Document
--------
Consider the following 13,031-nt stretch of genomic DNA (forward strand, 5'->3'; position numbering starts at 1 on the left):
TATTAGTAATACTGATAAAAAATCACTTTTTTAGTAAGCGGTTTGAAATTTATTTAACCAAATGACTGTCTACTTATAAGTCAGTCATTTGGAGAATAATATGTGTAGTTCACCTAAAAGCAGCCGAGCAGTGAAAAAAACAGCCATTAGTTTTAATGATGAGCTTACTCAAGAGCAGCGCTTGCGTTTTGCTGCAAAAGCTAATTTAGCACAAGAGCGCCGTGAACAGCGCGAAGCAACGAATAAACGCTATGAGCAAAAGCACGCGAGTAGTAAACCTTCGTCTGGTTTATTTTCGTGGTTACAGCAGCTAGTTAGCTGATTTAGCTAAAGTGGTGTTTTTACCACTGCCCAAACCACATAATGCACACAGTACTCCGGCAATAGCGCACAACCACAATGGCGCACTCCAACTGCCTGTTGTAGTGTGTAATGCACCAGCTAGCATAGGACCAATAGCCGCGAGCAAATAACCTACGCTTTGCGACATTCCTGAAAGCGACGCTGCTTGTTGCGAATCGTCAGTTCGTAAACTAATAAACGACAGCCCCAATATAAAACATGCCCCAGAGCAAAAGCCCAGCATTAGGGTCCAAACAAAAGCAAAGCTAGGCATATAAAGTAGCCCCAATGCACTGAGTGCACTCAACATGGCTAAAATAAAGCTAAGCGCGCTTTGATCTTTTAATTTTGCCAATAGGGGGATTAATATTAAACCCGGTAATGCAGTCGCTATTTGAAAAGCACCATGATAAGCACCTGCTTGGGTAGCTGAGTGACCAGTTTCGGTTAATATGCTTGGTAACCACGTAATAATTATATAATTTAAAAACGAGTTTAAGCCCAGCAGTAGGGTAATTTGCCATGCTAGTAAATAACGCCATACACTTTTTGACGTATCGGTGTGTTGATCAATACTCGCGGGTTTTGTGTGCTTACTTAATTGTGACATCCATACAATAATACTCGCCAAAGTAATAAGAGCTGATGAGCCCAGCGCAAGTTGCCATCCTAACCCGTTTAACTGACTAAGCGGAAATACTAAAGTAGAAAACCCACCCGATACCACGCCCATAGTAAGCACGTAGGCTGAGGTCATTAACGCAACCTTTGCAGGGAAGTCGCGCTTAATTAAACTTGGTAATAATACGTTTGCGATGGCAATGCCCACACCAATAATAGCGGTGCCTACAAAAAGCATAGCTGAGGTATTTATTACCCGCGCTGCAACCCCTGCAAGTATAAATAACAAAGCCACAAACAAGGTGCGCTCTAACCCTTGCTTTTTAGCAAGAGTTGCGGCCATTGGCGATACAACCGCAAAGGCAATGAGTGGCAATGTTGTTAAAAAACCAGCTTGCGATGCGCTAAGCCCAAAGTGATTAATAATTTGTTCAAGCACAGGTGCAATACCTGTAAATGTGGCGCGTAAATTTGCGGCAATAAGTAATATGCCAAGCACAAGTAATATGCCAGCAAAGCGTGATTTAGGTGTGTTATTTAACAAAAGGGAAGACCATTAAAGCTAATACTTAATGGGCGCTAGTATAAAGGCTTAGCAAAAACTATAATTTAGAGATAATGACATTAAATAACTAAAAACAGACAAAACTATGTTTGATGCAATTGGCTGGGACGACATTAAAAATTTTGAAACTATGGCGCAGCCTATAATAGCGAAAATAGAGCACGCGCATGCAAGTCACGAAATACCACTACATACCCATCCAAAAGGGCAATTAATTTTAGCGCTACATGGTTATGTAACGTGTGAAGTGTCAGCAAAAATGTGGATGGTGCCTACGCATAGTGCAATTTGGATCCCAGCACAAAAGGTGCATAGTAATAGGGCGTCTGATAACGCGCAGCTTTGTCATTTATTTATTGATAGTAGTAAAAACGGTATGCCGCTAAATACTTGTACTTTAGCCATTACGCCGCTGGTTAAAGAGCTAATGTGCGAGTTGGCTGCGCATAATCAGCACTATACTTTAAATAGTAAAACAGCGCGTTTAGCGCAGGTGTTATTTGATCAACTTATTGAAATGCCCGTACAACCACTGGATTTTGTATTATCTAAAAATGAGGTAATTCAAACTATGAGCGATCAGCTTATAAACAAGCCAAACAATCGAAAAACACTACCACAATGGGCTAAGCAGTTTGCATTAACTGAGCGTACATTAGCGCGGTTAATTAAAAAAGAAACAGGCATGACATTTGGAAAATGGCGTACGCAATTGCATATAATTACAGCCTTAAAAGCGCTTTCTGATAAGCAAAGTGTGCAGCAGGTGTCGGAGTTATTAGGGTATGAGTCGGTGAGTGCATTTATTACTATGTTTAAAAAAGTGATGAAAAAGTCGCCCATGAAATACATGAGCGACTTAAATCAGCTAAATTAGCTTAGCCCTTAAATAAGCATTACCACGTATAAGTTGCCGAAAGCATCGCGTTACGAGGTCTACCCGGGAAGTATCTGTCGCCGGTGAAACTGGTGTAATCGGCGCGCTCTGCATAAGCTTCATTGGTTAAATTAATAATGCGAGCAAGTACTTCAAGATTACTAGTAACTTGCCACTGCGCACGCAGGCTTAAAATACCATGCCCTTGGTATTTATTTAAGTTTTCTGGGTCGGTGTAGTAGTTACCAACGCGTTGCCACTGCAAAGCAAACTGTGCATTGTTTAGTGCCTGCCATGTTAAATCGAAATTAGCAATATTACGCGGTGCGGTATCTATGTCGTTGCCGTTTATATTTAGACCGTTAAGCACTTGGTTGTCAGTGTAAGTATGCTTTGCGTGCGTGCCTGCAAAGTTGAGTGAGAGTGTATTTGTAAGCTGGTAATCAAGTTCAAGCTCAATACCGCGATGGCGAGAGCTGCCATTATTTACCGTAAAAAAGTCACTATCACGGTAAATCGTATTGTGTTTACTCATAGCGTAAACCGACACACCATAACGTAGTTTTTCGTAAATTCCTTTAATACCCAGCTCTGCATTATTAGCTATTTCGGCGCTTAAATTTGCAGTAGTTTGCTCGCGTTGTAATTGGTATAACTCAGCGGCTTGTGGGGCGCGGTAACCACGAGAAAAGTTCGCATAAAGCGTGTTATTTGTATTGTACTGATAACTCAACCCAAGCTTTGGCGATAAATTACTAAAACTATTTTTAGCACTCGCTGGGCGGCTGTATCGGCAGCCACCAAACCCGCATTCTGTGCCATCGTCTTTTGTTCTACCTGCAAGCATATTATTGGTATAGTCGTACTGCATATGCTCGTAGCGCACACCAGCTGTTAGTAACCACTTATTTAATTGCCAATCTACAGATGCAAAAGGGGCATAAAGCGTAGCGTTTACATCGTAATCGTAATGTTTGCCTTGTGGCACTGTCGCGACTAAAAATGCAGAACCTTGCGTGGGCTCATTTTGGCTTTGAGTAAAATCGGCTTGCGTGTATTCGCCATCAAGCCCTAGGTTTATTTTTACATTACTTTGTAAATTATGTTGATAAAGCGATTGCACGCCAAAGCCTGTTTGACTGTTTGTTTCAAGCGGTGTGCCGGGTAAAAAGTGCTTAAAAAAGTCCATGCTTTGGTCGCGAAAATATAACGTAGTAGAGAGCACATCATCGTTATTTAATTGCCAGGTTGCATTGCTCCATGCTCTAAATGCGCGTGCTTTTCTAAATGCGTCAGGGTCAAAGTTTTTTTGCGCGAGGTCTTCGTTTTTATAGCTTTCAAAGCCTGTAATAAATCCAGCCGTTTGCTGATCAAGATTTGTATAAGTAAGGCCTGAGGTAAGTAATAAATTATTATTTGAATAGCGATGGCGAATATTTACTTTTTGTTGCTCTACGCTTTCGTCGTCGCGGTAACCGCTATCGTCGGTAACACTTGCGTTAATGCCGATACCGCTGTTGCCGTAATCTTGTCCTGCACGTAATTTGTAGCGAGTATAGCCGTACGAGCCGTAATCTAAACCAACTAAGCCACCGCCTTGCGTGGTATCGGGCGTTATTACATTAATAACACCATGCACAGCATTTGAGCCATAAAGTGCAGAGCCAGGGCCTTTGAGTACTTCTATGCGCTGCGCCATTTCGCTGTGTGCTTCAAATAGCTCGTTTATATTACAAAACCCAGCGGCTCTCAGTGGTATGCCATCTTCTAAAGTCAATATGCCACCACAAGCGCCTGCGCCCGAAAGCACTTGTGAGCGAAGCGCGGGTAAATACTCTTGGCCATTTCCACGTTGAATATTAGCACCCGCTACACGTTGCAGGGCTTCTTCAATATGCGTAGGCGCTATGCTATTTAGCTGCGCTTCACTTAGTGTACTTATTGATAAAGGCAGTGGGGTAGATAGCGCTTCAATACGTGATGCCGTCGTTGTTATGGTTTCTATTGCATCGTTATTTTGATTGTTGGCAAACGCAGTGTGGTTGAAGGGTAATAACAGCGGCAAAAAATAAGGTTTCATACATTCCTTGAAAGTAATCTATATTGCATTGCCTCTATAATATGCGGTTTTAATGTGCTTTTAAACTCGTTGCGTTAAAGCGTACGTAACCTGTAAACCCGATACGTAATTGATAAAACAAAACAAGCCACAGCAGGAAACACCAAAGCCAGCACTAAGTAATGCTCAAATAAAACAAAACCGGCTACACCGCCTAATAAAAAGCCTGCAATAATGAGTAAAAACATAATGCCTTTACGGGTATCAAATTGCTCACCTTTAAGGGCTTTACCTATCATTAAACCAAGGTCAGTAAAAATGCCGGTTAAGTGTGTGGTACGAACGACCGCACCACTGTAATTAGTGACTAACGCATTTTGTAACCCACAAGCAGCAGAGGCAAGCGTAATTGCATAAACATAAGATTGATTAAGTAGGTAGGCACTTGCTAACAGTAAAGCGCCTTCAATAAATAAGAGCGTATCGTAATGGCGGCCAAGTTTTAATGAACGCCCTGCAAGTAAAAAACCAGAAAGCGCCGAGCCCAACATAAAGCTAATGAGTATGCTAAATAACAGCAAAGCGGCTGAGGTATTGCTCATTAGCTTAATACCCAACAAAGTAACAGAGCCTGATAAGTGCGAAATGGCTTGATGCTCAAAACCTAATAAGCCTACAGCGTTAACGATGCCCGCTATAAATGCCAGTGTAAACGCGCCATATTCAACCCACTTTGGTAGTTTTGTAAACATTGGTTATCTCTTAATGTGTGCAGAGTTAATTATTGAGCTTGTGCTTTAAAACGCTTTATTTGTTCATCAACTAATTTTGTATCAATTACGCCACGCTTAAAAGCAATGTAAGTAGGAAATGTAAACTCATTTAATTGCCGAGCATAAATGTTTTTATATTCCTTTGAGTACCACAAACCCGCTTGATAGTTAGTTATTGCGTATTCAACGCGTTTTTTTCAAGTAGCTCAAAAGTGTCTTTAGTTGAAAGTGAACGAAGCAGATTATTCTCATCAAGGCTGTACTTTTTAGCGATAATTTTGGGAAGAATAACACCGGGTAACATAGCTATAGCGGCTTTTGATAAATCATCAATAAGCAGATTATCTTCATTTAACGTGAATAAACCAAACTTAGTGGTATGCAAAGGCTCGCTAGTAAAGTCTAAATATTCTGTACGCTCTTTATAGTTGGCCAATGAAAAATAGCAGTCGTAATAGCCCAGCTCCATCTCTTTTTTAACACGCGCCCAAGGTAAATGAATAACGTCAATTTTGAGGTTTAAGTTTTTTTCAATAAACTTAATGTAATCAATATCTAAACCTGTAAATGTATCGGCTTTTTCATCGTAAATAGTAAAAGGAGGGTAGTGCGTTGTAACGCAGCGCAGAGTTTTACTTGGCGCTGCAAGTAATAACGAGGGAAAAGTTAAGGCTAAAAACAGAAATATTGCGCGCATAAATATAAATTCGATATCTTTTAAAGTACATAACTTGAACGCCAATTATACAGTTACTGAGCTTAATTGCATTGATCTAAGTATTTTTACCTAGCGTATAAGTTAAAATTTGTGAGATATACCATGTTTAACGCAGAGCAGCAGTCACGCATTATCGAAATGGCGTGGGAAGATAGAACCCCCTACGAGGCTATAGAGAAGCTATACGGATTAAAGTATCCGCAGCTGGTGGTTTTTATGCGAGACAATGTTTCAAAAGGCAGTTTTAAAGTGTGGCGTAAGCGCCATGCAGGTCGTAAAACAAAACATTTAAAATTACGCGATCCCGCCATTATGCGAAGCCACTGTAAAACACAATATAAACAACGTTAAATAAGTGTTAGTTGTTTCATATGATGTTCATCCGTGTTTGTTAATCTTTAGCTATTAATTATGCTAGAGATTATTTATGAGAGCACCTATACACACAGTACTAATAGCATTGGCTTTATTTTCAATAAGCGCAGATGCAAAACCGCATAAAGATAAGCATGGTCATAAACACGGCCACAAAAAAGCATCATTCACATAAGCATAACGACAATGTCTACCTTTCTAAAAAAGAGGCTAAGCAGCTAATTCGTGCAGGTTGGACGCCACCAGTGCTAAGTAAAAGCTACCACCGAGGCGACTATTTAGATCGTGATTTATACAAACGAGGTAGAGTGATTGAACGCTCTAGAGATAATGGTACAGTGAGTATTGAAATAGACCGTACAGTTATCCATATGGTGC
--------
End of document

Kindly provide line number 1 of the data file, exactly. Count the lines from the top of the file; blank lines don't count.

Consider the following 13,031-nt stretch of genomic DNA (forward strand, 5'->3'; position numbering starts at 1 on the left):